By Maria Rachal
Two dozen horses may be trotted out around the city and county in 2017.
Horse statues, that is, painted by local artists to benefit the not-for-profit Virginia Horse Center.
The temporary public art display, to be titled “Horse Mania,” would follow the lead of many cities that have housed similar series of fiberglass animal statues designed to enhance tourism and city pride.
The horses would be auctioned off after roughly six months on display to benefit the horse center, which relies on donations, sponsorships, and horse show revenues, and has struggled to pay off loans that have helped it stay afloat over the years.
Virginia Horse Center Development Consultant Jennifer Donovan said that money raised – which she hopes would reach somewhere in the six-figure range – would help with operational costs and deferred maintenance.
Rebecca Cohen, owner of Sunny Brook Farm and a horse center volunteer, is co-chair of the Horse Mania committee. She said organizers were originally inspired by a series of horses featured in Saratoga Springs, N.Y. in 2002 and 2007.
“We’re not reinventing the wheel,” she said.
She said the center hopes the project gains enough sponsors to fund at least 20 horses. Each horse will require a roughly $3,000 sponsorship to cover production and installation, as well as costs from associated materials like specially-marked tourism maps.
Horse Mania had a “soft launch” at the Arts of Lexington Block Party on Oct. 7, which Cohen said generated clear enthusiasm for the project.
“We’ll certainly work with the local artist guilds and galleries to make sure that when we do send the call to artists, that we’re pretty comprehensive in our outreach,” she said.
She added that a professional selection committee will review each of the designs submitted.
Such projects have been popular since a series of cows made their debut in Zurich in 1998. This gave way to the establishment of “CowParade,” an international organization now based in Connecticut, which has repeated the cow concept in over 50 cities worldwide.
Cows made their American debut in Chicago in 1999 and brought in an additional $200 million in tourism revenue for the city, according to the New York Times.
Beyond cows, Anchorage has featured grizzly bears, Memphis has been covered in tigers, and Orlando has been home to geckos, just to name a few.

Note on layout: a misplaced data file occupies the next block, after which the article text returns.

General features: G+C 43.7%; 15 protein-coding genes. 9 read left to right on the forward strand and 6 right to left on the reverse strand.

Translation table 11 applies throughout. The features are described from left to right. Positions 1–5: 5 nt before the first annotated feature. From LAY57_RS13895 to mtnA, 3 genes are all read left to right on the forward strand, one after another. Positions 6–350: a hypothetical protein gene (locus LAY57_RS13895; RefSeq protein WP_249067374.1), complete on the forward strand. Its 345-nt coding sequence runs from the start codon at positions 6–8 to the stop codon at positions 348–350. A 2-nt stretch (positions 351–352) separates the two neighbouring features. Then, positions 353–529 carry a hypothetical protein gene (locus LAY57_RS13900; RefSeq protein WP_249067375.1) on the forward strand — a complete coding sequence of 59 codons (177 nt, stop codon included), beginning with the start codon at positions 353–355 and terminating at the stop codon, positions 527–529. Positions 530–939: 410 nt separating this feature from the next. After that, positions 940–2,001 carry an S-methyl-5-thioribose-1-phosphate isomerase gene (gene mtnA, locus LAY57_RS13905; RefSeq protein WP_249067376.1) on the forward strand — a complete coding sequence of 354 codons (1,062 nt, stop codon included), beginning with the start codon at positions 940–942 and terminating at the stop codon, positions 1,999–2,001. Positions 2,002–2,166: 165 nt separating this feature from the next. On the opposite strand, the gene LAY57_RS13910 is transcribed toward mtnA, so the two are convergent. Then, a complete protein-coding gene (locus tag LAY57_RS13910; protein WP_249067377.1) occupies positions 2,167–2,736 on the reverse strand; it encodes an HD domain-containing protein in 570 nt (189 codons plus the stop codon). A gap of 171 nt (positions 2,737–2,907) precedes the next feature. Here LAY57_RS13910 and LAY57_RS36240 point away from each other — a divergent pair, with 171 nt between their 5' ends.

Mark Cline, owner of Enchanted Castle Studios and creator of Foamhenge, Dinosaurland, and other local attractions such as Lexington’s Ghost Tour, has been tapped to produce the horses. He has experience with the animal statue phenomenon, having previously created a set of 35 rabbit statues for a “Grand Rabbits” display in Grand Rapids, Mich., in 2000.
So far, Cline has created a horse mold and single prototype, which has secured a sponsorship from an individual at Serendipity Farm in Fairfield. But he won’t manufacture more until all horses are spoken for.
He said that while much of his work is contracted by cities and companies across the country, in this instance, the proximity of manufacturer to organizers is ideal.
“Fortunately for them I’m close by, because a lot of companies have to ship them in from different places,” he said. “The big benefit there is I can work very closely with these people who are just down the road.”
And he always enjoys being involved in projects that serve people in the Rockbridge area.
“I want to improve the quality of life of my neighbors; you do that by becoming part of the community, for them, with them,” he said.
Cohen said members of the committee have met with representatives from Main Street Lexington, the Chamber of Commerce, the Lexington City Council, and the Rockbridge County Board of Supervisors to float the idea and ask for promotional support. Organizers intend for the art to have a broad reach, with hopes of mounting the horses throughout downtown and Rockbridge County, and perhaps even in southern Augusta County.
Sponsorship opportunity packets were completed on Wednesday, and organizers hope to have all sponsors finalized by the end of November. Donovan said that though the horse center has not yet begun the official solicitation process, organizers have already been approached by seven or eight people who want to sponsor a horse.
The committee’s goal is to have the horses on public display by late spring or early summer.
Donovan, who was brought on staff at the beginning of 2016, said that the center seems to have been on an upward trajectory since John Nicholson was named CEO of the center in 2015. The center has completed a first-ever strategic plan and a 10-year budget projection. A master plan for its 600 acres is in the works.
“Even though we’re 30 years old, in a lot of ways we’re a start-up … with a completely new management team, a lot of new board members, and a new vision for financial sustainability for the future,” she said.
Most of all, she said horse center supporters are excited about the unlimited potential of the colorful new endeavor.
“We’re so excited about Horse Mania because it’s revolving around partnerships and bringing together businesses, individuals, and art,” she said. “In a way we feel like this is an opportunity to cross-pollinate and really engage with equestrian enthusiasts but also non-equestrians, even non-horse people.”